- "labour" (勞動) – North Korea: rodong (로동), South Korea: nodong (노동)
- "history" (歷史) – North Korea: ryŏksa (력사), South Korea: yeoksa (역사)
- "female" (女子) – North Korea: nyŏja (녀자), South Korea: yeoja (여자)
North Koreans pronounce ㅈ,ㅊ as [ts], [tsʰ]
The vowel that most affects consonants is /i/, which, along with its semivowel homologue /j/, palatalizes /sʰ/ and /s͈/ to alveolo-palatal [ɕʰ] and [ɕ͈] for most speakers (but see differences in the language between North Korea and South Korea). As noted above, initial |l| is silent in this palatalizing environment, at least in South Korea. Similarly, an underlying |t| or |tʰ| at the end of a morpheme becomes a phonemically palatalized affricate /tɕʰ/ when followed by a word or suffix beginning with /i/ or /j/ (it becomes indistinguishable from an underlying |tɕʰ|), but that does not happen within a word root such as /ʌti/ [ʌdi] "where?".
/kʰ/ is more affected by vowels, often becoming an affricate when followed by /i/ or /ɯ/: [kçi], [kxɯ]. The most variable consonant is /h/, which becomes a palatal [ç] before /i/ or /j/, a velar [x] before /ɯ/, and a bilabial [ɸʷ] before /o/, /u/ and /w/.
|/i, j/||/ɯ/||/o, u, w/||/a, ʌ, ɛ, e/|
|/t/ + suffix||[dʑ]-||[d]-|
|/tʰ/ + suffix||[tɕʰ]-||[tʰ]-|
In many morphological processes, a vowel |i| before another vowel may become the semivowel /j/. Likewise, |u| and |o|, before another vowel, may reduce to /w/. In some dialects and speech registers, the semivowel /w/ assimilates into a following /e/ or /i/ and produces the front rounded vowels [ø] and [y].
As noted above, tenuis stops and /h/ are voiced after the voiced consonants /m, n, ŋ, l/, and the resulting voiced [ɦ] tends to be elided. Tenuis stops become fortis after obstruents (which, as noted above, are reduced to [k̚, t̚, p̚]); that is, /kt/ is pronounced [k̚t͈]. Fortis and nasal stops are unaffected by either environment, though /n/ assimilates to /l/ after an /l/. After /h/, tenuis stops become aspirated, /s/ becomes fortis, and /n/ is unaffected.[note 5] /l/ is highly affected: it becomes [n] after all consonants but /n/ (which assimilates to the /l/ instead) or another /l/. For example, underlying |tɕoŋlo| is pronounced /tɕoŋno/.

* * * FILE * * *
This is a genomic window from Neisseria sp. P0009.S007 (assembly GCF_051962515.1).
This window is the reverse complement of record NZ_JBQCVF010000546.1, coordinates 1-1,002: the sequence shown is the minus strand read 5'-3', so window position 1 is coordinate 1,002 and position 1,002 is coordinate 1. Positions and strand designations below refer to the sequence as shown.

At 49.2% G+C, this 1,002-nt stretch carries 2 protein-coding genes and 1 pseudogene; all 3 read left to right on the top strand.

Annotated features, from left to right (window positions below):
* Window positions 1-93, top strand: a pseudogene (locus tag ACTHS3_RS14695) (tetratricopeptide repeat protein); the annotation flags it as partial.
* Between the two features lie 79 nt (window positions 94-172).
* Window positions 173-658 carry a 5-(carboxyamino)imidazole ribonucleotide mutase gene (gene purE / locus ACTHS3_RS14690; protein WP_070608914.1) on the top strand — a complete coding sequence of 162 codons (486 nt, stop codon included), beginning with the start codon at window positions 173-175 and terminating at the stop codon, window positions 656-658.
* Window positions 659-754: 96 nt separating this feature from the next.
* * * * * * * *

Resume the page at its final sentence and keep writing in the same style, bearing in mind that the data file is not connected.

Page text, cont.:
These are all progressive assimilation. Korean also has regressive (anticipatory) assimilation: a consonant tends to assimilate in manner but not in place of articulation: Obstruents become nasal stops before nasal stops (which, as just noted, includes underlying |l|), but do not change their position in the mouth. Velar stops (that is, all consonants pronounced [k̚] in final position) become [ŋ]; coronals ([t̚]) become [n], and labials ([p̚]) become [m]. For example, |hankukmal| is pronounced /hankuŋmal/ (phonetically [hanɡuŋmal]).
Before the fricatives /sʰ, s͈/, coronal obstruents assimilate to a fricative, resulting in a geminate. That is, |tʰs| is pronounced /ss͈/ ([s͈ː]). A final /h/ assimilates in both place and manner, so that |hC| is pronounced as a geminate (and, as noted above, aspirated if C is a stop). The two coronal sonorants, /n/ and /l/, in whichever order, assimilate to /l/, so that both |nl| and |ln| are pronounced [lː].
There are lexical exceptions to these generalizations. For example, voiced consonants occasionally cause a following consonant to become fortis rather than voiced; this is especially common with |ls| and |ltɕ| as [ls͈] and [lt͈ɕ], but is also occasionally seen with other sequences, such as |kjʌ.ulpaŋhak| ([kjʌulp͈aŋak̚]), |tɕʰamtoŋan| ([tɕʰamt͈oŋan]) and |wejaŋkanɯlo| ([wejaŋk͈anɯɾo]).
- Velar obstruents found in final position: ᆨ g, ᄁ kk, ᆿ k
- Final coronal obstruents: ᆮ d, ᇀ t, ᆺ s, ᆻ ss, ᆽ j, ᆾ ch
- Final labial obstruents: ᆸ b, ᇁ p
The resulting geminate obstruents, such as [k̚k͈], [ss͈], [p̚pʰ], and [t̚tɕʰ] (that is, [k͈ː], [s͈ː], [pʰː], and [tːɕʰ]), tend to reduce ([k͈], [s͈], [pʰ], [tɕʰ]) in rapid conversation. Heterorganic obstruent sequences such as [k̚p͈] and [t̚kʰ] may, less frequently, assimilate to geminates ([p͈ː], [kːʰ]) and also reduce ([p͈], [kʰ]).